Menopause is a near-universal experience for women. Some embrace it, while others find it challenging — either way, it tends to be under-discussed. This can leave women feeling unconfident, alone, and reluctant to reach out for support.
Magdalena Dingas wants you to know that despite the challenges, there’s an upside to menopause. She shares the story of her transition in the hope that others feel less alone in their journey.
Can you tell us a little about your career to date?
I’ve worked in the advertising industry for most of my career. I was quite versatile in my roles over the years, working as an executive assistant, office manager, part-time front-of-house operations, and assistant accountant.
You are currently in the perimenopause phase, defined as the time your body makes the transition to menopause. How and when did your menopausal transition begin?
My menopausal transition began in my mid-40s, starting with sensitivity to sound and the onset of hayfever. I had never experienced either of these previously and, at the time, wondered what was causing them. I also experienced extreme tiredness, on and off moody days, and the occasional angry days. My periods were irregular too.
Can you tell us how you knew it was perimenopause, and what phase you’re in now?
I knew I was in the early stages of perimenopause when I began experiencing severe lower back pain, followed by extreme period flow (I‘m talking hemorrhaging for seven days straight!). This happened for about five months, and with each onset, I experienced anxiety and fear that the situation would get out of control, particularly because I was working.
This stage naturally passed and thank goodness I’m done with it — I wouldn’t wish it on anyone.
I’m still in the perimenopause phase and will be in the menopause phase once I haven’t had a period for 12 months straight. I’m almost there, although it’s been a few years now. Currently, my hormones are all over the place, my sleep is disrupted (I wake two to three times per night), I have hot sweats, painful joints, low libido and I’m irritable. My energy levels vary and I take power naps when I need them to get through the day. My focus is limited and my patience is short. I also occasionally get hot flashes (I’ve put limits on some liquid consumption, as hot flashes are stimulated by alcohol and caffeine).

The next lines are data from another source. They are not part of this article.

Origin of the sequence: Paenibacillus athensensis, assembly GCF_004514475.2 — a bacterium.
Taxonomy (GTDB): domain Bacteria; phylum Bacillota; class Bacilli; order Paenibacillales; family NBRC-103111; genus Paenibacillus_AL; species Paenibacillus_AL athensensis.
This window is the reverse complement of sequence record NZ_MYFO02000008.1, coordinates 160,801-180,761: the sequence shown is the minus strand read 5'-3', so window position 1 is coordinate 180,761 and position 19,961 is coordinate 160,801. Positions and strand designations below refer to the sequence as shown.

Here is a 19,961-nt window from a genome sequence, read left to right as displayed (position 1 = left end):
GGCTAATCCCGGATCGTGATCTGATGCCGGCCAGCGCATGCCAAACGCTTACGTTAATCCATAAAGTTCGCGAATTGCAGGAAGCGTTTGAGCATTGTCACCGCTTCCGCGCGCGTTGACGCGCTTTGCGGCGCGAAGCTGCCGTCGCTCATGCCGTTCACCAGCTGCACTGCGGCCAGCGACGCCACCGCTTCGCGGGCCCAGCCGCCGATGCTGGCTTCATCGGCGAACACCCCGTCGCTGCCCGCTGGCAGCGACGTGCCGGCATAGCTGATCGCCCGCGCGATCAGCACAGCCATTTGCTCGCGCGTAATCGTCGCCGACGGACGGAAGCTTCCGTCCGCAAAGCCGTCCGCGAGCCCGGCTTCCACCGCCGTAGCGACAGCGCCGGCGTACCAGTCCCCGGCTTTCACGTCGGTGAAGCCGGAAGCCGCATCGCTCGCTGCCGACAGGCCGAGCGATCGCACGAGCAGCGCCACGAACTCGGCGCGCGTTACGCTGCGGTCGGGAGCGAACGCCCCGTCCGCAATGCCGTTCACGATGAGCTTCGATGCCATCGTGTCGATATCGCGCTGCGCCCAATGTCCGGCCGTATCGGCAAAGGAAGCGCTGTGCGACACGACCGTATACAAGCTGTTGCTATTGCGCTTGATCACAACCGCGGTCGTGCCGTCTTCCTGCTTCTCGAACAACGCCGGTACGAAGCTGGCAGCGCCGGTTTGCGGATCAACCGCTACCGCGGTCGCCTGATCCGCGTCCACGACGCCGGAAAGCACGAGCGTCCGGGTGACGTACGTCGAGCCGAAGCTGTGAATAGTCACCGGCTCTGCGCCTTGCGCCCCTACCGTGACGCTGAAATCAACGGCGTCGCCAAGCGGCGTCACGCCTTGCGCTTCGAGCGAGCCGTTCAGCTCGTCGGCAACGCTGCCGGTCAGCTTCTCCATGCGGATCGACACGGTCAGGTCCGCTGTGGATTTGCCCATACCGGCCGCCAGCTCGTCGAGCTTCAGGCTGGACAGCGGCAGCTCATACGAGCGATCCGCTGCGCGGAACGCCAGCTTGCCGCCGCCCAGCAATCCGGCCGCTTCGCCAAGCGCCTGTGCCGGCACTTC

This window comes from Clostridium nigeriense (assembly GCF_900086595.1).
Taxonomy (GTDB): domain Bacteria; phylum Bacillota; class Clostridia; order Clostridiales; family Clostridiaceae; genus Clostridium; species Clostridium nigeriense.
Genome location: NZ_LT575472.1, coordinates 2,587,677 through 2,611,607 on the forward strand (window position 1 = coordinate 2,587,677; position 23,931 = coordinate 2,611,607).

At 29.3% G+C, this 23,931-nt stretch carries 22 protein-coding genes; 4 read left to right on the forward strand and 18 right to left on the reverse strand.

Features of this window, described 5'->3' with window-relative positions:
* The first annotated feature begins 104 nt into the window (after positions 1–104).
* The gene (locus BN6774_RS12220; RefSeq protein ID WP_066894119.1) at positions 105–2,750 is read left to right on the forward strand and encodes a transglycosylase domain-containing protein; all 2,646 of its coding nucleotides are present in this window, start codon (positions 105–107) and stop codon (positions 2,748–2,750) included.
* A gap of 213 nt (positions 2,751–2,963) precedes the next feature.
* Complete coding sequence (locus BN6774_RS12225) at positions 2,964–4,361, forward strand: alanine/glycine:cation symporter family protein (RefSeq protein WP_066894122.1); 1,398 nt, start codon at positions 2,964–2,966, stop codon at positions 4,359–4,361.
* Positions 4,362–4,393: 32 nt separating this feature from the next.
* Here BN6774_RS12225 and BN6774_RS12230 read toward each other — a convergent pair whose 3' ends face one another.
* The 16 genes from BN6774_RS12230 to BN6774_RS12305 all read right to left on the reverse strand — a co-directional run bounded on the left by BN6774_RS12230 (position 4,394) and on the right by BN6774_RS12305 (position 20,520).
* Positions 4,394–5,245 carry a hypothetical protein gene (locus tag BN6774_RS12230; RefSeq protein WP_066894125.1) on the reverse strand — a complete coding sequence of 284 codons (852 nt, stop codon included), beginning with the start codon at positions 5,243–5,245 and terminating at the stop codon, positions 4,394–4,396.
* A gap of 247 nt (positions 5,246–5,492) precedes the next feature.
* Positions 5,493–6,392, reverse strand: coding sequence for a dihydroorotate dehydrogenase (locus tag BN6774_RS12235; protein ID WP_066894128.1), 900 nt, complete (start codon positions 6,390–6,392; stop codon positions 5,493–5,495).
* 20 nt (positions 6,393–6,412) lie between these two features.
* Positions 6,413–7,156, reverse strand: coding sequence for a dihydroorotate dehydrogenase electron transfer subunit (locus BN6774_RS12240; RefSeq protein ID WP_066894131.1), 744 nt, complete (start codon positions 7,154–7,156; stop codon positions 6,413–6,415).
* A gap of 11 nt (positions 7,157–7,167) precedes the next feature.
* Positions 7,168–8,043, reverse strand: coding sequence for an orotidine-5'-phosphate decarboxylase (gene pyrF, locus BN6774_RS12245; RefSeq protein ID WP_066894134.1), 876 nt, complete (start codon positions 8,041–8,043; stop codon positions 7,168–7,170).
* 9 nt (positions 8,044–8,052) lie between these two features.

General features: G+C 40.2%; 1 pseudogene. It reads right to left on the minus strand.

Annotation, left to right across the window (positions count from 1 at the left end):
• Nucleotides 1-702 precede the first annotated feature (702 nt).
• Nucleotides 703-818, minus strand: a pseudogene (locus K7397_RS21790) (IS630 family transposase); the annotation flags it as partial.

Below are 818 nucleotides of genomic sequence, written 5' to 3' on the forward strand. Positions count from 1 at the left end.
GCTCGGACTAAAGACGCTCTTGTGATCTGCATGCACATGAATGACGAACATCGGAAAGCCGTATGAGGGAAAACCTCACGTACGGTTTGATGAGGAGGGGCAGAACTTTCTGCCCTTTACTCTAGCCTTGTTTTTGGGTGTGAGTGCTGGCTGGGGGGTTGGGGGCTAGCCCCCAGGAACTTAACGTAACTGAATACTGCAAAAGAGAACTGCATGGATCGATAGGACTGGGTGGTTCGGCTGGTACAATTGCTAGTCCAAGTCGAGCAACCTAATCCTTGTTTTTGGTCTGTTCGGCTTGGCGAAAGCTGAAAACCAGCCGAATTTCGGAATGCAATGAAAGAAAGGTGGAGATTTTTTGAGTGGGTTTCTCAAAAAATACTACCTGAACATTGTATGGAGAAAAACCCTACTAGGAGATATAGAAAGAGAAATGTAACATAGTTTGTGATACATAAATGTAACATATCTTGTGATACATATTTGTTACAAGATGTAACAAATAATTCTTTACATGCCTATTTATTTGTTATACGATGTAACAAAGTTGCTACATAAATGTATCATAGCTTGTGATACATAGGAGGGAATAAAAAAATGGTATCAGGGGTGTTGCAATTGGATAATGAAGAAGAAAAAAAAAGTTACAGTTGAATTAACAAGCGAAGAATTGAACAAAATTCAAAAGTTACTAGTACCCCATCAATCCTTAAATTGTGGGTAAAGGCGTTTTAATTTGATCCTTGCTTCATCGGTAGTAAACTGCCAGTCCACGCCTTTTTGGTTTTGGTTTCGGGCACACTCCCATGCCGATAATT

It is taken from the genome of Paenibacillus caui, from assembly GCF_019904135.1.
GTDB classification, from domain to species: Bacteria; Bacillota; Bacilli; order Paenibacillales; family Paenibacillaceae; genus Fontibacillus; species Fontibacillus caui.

What services and support do you lean on?
Initially, I went and saw my doctor and had a blood test that showed no irregularities.
I found support in talking about my experience with friends and colleagues, and sharing advice and recommendations. My beautiful friend suggested I try Happy Hormones (a combination of natural herbs and superfoods designed to support a healthy hormonal balance) as she had tried them and noticed a difference in how she felt.
I’m currently taking them and couldn’t be happier. It’s definitely helped me. I can sleep and I am calm, pain-free, and energetic again. I have recommended them to many women.
What advice do you have for others seeking support?
Talk openly to your friends and support each other. Give natural therapies a try, and don’t be afraid to seek medical assistance if you need it.